Anglicanism

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Anglicanism is a tradition within Christianity comprising churches with historical connections to the Church of England or similar beliefs, worship and church structures.[1] The word Anglican originates in ecclesia anglicana, a medieval Latin phrase dating to at least 1246 meaning the English Church. Adherents of Anglicanism are called Anglicans. The great majority of Anglicans are members of churches which are part of the international Anglican Communion.[2] There are, however, a number of churches outside of the Anglican Communion which also consider themselves to be in the Anglican tradition, most notably those referred to as Continuing Anglican churches.[3]

The faith of Anglicans is founded in the scriptures, the traditions of the apostolic church, the apostolic succession – "historic episcopate" and the early Church Fathers.[1] Anglicanism forms one of the branches of Western Christianity; having definitively declared its independence from the Roman pontiff at the time of the Elizabethan Religious Settlement, in what has been otherwise termed the British monachism.[4][5] Many of the new Anglican formularies of the mid 16th century corresponded closely to those of contemporary Reformed Protestantism; but by the end of the century, the retention in Anglicanism of many traditional liturgical forms and of the episcopate was already seen as unacceptable by those promoting the most developed Protestant principles. In the first half of the 17th century the Church of England and associated episcopal churches in Ireland and in England's American colonies were presented by some Anglican divines as comprising a distinct Christian tradition, with theologies, structures and forms of worship representing a middle ground, or via media, between Reformed Protestantism and Roman Catholicism; a perspective that came to be highly influential in later theories of Anglican identity, and expressed in the description "Catholic and Reformed".[6] Following the American Revolution, Anglican congregations in the United States and Canada were each reconstituted into an independent church with their own bishops and self-governing structures; which, through the expansion of the British Empire and the activity of Christian missions, was adopted as the model for many newly formed churches, especially in Africa, Australasia and the regions of the Pacific. In the 19th century the term Anglicanism was coined to describe the common religious tradition of these churches; as also that of the Scottish Episcopal Church, which, though originating earlier within the Church of Scotland, had come to be recognised as sharing this common identity.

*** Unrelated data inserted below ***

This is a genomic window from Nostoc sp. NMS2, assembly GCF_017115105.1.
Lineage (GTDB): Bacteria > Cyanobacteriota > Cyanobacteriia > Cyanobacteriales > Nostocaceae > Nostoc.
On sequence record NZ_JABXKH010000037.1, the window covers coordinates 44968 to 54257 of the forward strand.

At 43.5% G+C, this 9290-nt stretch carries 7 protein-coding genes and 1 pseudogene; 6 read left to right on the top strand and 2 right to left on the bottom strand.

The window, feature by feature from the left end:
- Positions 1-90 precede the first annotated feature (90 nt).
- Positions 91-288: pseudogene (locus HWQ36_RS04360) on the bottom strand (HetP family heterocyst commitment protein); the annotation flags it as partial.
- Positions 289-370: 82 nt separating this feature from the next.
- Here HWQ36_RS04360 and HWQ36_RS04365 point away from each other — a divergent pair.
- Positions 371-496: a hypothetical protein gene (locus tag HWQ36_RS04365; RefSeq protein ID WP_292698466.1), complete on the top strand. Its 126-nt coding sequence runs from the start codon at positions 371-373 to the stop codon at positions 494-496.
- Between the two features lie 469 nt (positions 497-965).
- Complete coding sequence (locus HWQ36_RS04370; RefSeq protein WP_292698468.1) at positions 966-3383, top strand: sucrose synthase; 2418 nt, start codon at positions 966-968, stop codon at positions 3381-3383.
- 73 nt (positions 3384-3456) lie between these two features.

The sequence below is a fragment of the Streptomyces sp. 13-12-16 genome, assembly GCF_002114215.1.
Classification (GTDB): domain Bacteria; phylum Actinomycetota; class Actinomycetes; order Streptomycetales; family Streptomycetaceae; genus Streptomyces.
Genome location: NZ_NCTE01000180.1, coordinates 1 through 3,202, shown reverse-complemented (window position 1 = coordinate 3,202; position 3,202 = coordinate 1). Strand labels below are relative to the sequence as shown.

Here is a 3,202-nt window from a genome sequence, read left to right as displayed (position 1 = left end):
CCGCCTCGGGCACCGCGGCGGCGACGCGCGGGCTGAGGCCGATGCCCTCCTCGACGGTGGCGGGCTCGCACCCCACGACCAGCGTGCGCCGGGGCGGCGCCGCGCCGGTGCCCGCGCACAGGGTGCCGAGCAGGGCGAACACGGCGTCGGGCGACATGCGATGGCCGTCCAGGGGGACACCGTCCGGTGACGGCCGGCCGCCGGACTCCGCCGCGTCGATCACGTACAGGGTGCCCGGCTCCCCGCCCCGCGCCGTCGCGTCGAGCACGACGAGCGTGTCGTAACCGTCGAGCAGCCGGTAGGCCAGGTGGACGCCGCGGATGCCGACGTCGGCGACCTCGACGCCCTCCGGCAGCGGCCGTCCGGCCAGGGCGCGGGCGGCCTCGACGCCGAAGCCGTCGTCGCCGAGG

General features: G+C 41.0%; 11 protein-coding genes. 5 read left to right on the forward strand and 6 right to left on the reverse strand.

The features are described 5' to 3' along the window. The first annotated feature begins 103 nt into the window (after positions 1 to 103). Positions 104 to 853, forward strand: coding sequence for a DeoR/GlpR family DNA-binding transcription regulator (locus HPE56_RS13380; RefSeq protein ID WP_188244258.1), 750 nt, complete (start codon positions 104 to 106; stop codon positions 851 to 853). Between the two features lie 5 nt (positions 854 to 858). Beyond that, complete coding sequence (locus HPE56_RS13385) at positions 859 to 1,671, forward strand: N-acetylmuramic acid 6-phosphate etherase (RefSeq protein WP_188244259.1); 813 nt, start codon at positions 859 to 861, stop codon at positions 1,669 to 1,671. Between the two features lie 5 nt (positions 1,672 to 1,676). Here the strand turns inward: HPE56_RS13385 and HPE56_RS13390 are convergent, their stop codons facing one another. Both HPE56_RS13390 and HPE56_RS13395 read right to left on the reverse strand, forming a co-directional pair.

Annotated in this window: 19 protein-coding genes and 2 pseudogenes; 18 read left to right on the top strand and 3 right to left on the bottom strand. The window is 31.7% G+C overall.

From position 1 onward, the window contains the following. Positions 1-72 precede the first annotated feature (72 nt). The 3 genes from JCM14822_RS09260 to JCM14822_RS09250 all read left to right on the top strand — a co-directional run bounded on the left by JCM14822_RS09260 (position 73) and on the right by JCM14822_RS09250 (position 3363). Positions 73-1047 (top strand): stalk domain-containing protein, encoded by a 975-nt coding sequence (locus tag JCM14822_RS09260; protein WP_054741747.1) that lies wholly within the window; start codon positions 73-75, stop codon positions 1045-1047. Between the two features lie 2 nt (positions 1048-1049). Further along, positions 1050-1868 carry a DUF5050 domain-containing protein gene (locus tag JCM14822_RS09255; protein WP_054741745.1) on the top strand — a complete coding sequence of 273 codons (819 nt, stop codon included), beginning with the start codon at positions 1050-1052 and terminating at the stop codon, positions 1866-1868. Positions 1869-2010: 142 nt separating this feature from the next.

The degree of distinction between Reformed and western Catholic tendencies within the Anglican tradition is routinely a matter of debate both within specific Anglican churches and throughout the Anglican Communion. Unique to Anglicanism is the Book of Common Prayer, the collection of services that worshippers in most Anglican churches used for centuries. While it has since undergone many revisions and Anglican churches in different countries have developed other service books, the Prayer Book is still acknowledged as one of the ties that bind the Anglican Communion together. There is no single Anglican Church with universal juridical authority, since each national or regional church has full autonomy. As the name suggests, the Anglican Communion is an association of those churches in full communion with the Archbishop of Canterbury.[7] With over eighty[2] million members the Anglican Communion is the third largest Christian communion in the world, after the Roman Catholic Church and the Eastern Orthodox Church.

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